What Jesus promises in today’s Holy Gospel is this ever-flowing river of Life running through us – not only for us and for our personal salvation – but for the salvation of the whole world.  If the Spirit of God so freely bestowed on this day to the Church in her worship in the Name of the crucified and risen Lord should ever become our private possession, then we will become just like the Dead Sea.  Do you know why the Dead Sea is called the Dead Sea?  It is because water flows in but never flows out!  It is quite literally a sea of salt!  If the Spirit of God is solely for us, our little private possession to be hoarded and protected, and does not flow through us outward into the world, we become pillars of salt, just like Lot’s wife whom our Lord exhorts us to remember for our own good (Gn. 19:26; Lk. 17:32).  The river of the Holy Spirit welling up unto Eternal Life is indeed for us, but He must be allowed to run through us, cleansing and purging as He flows, enlivening and empowering as He goes, putting to death and giving Life, and then from us into the highways and the byways so that Jesus Christ might be made known in all the world.  Having been made alive by the Spirit and purified, we are made vessels of God’s saving and sanctifying grace, conduits of His blessing and His Life – God’s Sacraments in the midst of this old, dry-rotted world!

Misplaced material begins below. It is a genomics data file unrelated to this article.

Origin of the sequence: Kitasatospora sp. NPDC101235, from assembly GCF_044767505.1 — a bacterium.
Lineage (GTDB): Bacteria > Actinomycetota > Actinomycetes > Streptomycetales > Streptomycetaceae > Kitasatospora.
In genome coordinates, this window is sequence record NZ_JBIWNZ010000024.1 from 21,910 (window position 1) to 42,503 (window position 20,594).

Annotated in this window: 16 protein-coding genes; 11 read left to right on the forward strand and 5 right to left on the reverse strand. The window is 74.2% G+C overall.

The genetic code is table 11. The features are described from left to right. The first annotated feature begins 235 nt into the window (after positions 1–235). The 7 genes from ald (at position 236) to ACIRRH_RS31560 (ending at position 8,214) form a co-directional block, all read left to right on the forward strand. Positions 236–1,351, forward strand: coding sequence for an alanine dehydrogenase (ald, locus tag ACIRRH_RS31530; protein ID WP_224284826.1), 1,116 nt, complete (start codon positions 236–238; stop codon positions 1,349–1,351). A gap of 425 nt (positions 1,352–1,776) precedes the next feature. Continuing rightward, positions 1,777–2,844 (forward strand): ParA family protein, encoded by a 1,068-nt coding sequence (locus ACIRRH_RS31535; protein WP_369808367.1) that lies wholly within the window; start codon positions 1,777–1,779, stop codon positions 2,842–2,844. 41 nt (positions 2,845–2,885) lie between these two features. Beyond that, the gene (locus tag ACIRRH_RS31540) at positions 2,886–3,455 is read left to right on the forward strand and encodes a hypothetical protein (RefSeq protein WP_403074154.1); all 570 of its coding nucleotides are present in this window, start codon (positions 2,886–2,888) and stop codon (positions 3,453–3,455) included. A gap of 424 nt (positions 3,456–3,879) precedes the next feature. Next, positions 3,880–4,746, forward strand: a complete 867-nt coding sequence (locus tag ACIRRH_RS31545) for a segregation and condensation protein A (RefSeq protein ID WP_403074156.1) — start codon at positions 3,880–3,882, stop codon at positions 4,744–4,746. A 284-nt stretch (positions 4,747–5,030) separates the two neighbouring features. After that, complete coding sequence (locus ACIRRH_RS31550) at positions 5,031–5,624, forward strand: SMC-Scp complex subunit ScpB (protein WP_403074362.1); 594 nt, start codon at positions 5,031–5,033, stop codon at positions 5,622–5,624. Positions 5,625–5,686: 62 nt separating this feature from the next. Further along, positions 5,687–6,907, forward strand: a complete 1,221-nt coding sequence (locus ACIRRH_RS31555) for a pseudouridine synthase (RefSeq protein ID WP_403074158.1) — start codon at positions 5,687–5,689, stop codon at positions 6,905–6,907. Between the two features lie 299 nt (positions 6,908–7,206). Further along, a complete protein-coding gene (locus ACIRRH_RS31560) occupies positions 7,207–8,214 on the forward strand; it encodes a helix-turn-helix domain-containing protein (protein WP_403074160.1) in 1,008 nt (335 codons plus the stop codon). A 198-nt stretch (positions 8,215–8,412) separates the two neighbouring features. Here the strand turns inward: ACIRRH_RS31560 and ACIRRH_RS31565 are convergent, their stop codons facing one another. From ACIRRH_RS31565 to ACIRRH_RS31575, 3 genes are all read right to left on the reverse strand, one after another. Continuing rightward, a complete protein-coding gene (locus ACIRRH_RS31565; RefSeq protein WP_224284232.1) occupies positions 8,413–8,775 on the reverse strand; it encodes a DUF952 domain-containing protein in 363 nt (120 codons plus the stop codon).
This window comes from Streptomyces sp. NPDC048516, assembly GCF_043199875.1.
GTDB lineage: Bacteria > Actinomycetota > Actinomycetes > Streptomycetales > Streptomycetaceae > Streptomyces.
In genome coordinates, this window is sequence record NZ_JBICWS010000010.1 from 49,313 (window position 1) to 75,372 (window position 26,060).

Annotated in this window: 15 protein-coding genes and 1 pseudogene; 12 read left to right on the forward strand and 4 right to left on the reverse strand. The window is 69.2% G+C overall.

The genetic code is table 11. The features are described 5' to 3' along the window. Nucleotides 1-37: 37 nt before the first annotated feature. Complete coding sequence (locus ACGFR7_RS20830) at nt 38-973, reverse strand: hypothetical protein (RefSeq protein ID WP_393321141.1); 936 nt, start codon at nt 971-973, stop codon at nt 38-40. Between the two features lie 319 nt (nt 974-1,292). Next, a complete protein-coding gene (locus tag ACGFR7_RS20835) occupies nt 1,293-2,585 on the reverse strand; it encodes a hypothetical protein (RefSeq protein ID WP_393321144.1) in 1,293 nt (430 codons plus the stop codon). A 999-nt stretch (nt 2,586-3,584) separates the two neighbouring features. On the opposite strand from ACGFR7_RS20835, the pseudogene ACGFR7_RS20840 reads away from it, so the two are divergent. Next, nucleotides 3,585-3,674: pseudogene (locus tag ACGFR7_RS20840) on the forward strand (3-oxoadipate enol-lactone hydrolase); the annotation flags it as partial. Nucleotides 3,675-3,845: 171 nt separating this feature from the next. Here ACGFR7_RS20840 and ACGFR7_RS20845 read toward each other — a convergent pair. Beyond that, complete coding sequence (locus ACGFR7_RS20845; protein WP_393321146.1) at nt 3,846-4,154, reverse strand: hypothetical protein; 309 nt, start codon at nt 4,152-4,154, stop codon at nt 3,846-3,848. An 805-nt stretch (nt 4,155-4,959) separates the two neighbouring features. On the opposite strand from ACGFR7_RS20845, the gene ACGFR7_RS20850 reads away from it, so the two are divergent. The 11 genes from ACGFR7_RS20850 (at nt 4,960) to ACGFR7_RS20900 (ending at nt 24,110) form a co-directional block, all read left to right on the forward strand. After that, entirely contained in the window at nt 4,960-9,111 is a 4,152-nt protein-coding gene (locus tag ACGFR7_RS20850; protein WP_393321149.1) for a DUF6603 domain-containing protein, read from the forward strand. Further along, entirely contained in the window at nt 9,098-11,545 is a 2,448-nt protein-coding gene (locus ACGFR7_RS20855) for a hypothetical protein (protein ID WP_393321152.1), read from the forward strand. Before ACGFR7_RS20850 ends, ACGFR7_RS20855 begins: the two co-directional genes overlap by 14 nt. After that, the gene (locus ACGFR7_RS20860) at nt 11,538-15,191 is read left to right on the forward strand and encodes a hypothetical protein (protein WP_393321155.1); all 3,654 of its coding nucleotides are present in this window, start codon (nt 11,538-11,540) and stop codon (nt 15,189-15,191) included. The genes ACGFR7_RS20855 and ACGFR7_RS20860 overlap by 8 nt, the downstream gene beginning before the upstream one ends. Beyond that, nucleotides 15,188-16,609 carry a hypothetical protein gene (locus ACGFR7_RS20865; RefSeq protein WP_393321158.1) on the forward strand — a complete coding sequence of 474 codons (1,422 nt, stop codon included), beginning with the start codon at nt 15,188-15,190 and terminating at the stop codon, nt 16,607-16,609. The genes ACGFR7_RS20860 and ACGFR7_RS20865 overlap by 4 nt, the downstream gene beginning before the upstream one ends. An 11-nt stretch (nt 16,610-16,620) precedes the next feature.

“On the last day, that great day [of the Feast of Tabernacles], Jesus stood and cried out, . . . ‘I AM the Light of the world.  He that followeth Me shall not walk in darkness, but shall have the Light of Life.’”  In Him, with Him, and through Him is the water and the light of Paradise fulfilled.             

Through the prayers of our holy Fathers, O Lord Jesus Christ our God, have mercy on us and save us.  Amen.

Glory to Jesus Christ!  Glory forever!

VIGIL PROPERS:                     PROPERS:

Nm. 11:16-17, 24-29                          Ac. 2:1-11

Jl. 2:23-32                                           Jn. 7:37-52; 8:12   

Ek. 36:24-28